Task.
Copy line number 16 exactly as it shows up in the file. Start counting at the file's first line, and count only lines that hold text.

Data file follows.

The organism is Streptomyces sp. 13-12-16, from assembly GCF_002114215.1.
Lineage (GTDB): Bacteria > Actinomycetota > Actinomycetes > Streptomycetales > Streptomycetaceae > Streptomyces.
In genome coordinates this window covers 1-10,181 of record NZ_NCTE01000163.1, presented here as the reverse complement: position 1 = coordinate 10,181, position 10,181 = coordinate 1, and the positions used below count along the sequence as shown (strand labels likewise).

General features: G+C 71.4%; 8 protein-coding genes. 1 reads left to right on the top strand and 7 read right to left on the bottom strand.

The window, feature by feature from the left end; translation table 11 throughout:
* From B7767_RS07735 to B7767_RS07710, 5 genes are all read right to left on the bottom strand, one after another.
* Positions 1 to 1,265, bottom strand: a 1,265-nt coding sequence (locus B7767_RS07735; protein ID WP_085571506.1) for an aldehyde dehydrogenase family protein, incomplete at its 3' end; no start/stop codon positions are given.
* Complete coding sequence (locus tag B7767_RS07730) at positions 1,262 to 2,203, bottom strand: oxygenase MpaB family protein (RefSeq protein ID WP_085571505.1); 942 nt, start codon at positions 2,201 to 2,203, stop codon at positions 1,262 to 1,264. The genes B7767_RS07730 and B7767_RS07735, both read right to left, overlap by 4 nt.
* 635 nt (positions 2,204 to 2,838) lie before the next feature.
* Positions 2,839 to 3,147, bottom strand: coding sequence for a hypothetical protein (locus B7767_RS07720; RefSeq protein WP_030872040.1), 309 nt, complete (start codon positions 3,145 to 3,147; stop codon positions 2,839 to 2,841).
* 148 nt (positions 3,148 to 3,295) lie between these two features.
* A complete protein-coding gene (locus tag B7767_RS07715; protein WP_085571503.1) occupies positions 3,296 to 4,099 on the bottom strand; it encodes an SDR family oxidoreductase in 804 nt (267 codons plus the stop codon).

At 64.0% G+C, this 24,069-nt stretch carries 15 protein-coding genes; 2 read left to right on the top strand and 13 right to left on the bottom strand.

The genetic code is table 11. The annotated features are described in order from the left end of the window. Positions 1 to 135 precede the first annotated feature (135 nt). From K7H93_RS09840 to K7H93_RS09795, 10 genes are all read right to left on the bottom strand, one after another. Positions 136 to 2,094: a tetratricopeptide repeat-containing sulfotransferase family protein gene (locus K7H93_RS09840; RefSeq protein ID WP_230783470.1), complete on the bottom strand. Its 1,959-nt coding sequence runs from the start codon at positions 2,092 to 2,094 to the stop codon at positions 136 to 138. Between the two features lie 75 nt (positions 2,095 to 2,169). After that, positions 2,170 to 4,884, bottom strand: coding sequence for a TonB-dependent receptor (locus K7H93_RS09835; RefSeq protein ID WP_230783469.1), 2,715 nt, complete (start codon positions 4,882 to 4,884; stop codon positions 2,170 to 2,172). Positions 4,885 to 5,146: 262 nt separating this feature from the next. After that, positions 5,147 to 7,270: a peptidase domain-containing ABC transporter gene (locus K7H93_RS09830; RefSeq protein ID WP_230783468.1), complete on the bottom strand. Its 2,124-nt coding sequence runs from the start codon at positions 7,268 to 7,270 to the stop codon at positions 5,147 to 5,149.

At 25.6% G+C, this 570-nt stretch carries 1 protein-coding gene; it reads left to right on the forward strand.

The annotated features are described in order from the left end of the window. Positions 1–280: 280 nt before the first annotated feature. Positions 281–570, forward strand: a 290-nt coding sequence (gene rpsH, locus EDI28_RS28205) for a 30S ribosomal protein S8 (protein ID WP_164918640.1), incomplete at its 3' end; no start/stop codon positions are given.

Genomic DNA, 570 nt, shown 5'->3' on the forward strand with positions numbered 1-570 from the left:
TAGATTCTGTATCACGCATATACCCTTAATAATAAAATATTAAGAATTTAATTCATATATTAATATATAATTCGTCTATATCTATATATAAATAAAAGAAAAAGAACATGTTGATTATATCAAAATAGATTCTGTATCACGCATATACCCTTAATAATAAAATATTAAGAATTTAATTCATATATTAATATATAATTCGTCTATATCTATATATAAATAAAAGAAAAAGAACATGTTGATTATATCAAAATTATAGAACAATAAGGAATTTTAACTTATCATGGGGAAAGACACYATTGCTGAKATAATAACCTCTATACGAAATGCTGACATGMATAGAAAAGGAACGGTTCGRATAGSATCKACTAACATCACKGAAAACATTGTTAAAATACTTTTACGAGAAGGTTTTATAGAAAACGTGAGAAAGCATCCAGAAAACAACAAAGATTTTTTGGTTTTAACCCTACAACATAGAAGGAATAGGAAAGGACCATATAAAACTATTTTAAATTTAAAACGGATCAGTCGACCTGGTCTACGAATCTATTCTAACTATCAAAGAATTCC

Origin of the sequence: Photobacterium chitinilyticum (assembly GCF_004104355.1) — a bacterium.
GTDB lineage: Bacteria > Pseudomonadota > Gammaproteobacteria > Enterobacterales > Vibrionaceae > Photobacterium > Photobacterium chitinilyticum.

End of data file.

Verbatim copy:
The annotated features are described in order from the left end of the window. Positions 1–280: 280 nt before the first annotated feature. Positions 281–570, forward strand: a 290-nt coding sequence (gene rpsH, locus EDI28_RS28205) for a 30S ribosomal protein S8 (protein ID WP_164918640.1), incomplete at its 3' end; no start/stop codon positions are given.